# Notation and Terminology

Throughout this discussion we will be talking about fully-connected neural networks (multilayer perceptron networks, which I abbreviate as MLP) which have $H$ hidden layers, i.e., which are the composition of $H+1$ linear transformations, where each of the hidden layers has the same number of units, which is also the same as the number of input units. By an $l$-layer neural network I mean a network consisting of $l$ linear transformations, i.e., $l = H+1$. Concretely, an $l$-layer MLP is the following function:

\begin{align*} f(x) = W_l \cdots W_1 x, \end{align*}

where $W_{l-1},\ldots,W_1 \in \mathbb{R}^{d \times d}$ where $d$ is the number of features in the input, and $W_l \in \mathbb{R}^{k \times d}$ where $k$ is the number of output dimensions.

We will always be minimizing the expected squared error loss given some labels $y$:

\begin{align*} \min_{W_1,\ldots,W_l} \mathbb{E}\left[\|y - f(x)\|_2^2 \right]. \end{align*}

Any variable with a single capital letter name, including $W_i$ for any integer $i$, is a matrix. I write the spectral norm (largest singular value) of a matrix $W_i$ as $\|W_i\|$.

Under this setting there is no network that an $l$-layer neural network can learn which an $(l+1)$-layer neural network can’t. However, the authors of the ResNet paper noted that in practice it becomes harder and harder to train MLP networks as depth increases. Thus even though deeper MLPs can represent a superset (indeed a strict superset with ReLU activations) of the functions that can be represented by shallower ones, it becomes harder to train the MLP networks as depth increases, leading to poorer convergence and thus poorer performance. They designed residual neural networks (ResNets) to fix this problem.

# The Big Problem and a Logical Solution

Before we learn about the solution, let’s articulate the problem. The reason an $(l+1)$-layer MLP can always represent any function that an $l$-layer MLP can represent is that it is always possible for the “extra” layer to learn the identity transformation. However, something being possible does not equate to it being easy. Indeed if we initialize the MLP to a zero-centered distribution with small variance, which is necessary for gradient descent to not blow up, then it is extremely hard for any layer to learn the identity transformation, since as the number of layers increases, the gradient to any one layer gets attenuated even more, slowing down learning.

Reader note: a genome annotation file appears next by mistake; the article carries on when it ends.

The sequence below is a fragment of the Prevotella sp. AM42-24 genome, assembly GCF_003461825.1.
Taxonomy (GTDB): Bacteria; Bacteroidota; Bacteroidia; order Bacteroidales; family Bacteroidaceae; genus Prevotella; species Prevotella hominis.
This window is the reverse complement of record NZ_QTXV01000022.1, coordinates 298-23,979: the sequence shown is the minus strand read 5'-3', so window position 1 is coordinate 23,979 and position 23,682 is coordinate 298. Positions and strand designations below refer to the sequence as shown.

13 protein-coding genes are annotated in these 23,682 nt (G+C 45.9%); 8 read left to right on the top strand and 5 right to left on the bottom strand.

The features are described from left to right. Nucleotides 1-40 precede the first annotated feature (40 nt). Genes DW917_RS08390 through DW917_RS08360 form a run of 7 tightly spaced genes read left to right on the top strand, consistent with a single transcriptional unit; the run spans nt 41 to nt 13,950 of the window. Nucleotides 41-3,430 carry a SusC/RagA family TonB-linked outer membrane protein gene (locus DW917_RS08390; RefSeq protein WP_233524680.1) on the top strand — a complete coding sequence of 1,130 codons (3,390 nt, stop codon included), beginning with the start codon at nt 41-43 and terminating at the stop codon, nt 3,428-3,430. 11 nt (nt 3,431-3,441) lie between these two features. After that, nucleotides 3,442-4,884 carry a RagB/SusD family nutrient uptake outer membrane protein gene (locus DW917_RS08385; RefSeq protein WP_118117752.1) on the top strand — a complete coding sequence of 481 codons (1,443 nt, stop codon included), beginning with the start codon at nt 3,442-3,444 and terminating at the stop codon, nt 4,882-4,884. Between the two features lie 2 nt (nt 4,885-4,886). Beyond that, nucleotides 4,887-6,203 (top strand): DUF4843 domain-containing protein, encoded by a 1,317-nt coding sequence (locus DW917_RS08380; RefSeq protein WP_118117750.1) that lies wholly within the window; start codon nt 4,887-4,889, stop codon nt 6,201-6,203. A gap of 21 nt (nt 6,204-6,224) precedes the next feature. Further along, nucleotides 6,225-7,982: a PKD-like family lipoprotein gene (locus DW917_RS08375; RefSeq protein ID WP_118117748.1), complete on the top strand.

This hints at a solution: making it easy for any layer to model the identity transformation. Doing so (in hindsight) is no rocket science at all. We simply need to replace $f: \mathbb{R}^d \to \mathbb{R}^k$ from above with $g: \mathbb{R}^d \to \mathbb{R}^k$ defined as:

\begin{align*} g(x) = (W_l + I) \cdots (W_1 + I) x. \end{align*}

Now when we initialize the $W_i$ matrices near zero, the network represents a transformation close to the identity transformation instead of the zero transformation. This lets gradients flow much better through the network, and more importantly, this makes it easy for any layer to learn the identity transformation. Empirically this has led practitioners to train previously unthinkably deep neural networks, even one with 1200 layers with “no optimization difficulty” (see page 8 of this paper). This solution carries over quite well to convolutional neural networks as well, which Kaiming He et al. discuss at length in this paper.

# Theoretically Awesome

Moritz Hardt and Tengyu Ma prove two amazing theorems about deep residual neural networks in their paper “Identity Matters in Deep Learning” restricted to the regime where all activation functions are linear:

1. For a deep residual neural network with enough layers $l$ that being trained to minimize the squared error loss, there exists a global minimum such that the spectral norm of all of the matrices $W_i$ is bounded above by $\mathcal{O}(1/l)$. This means none of the matrices will need to learn a value far away from its near-zero initialization.

2. In the ball $\mathcal{B}_{\tau} := \{ (W_1,\ldots,W_l) : \max_{1\le i\le l} \|W_i\| \le \tau \}$ where the spectral norm of all the matrices $W_i$ is bounded by $\tau$, if $\tau < 1$, then any critical point of the loss function must be a global minimum.

The second point is stronger than any claim we can make about MLPs with linear activations. While there are no sub-optimal local minima, there are loci of saddle points with zero curvature whenever $l \ge 3$, as proved by Kenji Kawaguchi in “Deep Learning Without Poor Local Minima”. This means gradient-based optimization algorithms like batch gradient descent will not get stuck at any points other than the global minimizer when training deep (linear) residual neural networks with initialization suitably close to zero, while the same cannot be said about deep linear MLPs.

For proofs of the claims, please: